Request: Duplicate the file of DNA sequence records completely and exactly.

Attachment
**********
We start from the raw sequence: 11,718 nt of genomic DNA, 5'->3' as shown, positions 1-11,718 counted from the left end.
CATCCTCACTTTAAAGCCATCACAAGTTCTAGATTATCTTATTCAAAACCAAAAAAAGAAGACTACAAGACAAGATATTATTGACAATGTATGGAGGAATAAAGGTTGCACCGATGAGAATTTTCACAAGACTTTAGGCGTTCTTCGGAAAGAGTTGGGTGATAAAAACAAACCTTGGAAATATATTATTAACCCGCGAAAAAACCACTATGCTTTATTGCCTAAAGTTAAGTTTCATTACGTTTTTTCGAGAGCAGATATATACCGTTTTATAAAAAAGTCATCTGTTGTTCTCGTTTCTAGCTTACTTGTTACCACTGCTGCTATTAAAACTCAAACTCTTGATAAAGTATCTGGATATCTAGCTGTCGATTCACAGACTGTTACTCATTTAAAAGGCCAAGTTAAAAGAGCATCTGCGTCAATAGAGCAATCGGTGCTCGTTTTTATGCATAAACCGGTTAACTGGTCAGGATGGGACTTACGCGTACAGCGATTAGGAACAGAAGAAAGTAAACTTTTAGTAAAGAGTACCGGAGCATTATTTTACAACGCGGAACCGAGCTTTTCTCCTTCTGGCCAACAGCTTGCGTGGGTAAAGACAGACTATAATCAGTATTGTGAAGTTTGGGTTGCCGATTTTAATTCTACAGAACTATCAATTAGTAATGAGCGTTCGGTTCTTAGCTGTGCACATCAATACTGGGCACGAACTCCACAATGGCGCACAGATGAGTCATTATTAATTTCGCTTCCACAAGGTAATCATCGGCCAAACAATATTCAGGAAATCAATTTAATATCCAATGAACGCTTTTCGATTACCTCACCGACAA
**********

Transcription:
We start from the raw sequence: 11,718 nt of genomic DNA, 5'->3' as shown, positions 1-11,718 counted from the left end.
CATCCTCACTTTAAAGCCATCACAAGTTCTAGATTATCTTATTCAAAACCAAAAAAAGAAGACTACAAGACAAGATATTATTGACAATGTATGGAGGAATAAAGGTTGCACCGATGAGAATTTTCACAAGACTTTAGGCGTTCTTCGGAAAGAGTTGGGTGATAAAAACAAACCTTGGAAATATATTATTAACCCGCGAAAAAACCACTATGCTTTATTGCCTAAAGTTAAGTTTCATTACGTTTTTTCGAGAGCAGATATATACCGTTTTATAAAAAAGTCATCTGTTGTTCTCGTTTCTAGCTTACTTGTTACCACTGCTGCTATTAAAACTCAAACTCTTGATAAAGTATCTGGATATCTAGCTGTCGATTCACAGACTGTTACTCATTTAAAAGGCCAAGTTAAAAGAGCATCTGCGTCAATAGAGCAATCGGTGCTCGTTTTTATGCATAAACCGGTTAACTGGTCAGGATGGGACTTACGCGTACAGCGATTAGGAACAGAAGAAAGTAAACTTTTAGTAAAGAGTACCGGAGCATTATTTTACAACGCGGAACCGAGCTTTTCTCCTTCTGGCCAACAGCTTGCGTGGGTAAAGACAGACTATAATCAGTATTGTGAAGTTTGGGTTGCCGATTTTAATTCTACAGAACTATCAATTAGTAATGAGCGTTCGGTTCTTAGCTGTGCACATCAATACTGGGCACGAACTCCACAATGGCGCACAGATGAGTCATTATTAATTTCGCTTCCACAAGGTAATCATCGGCCAAACAATATTCAGGAAATCAATTTAATATCCAATGAACGCTTTTCGATTACCTCACCGACAA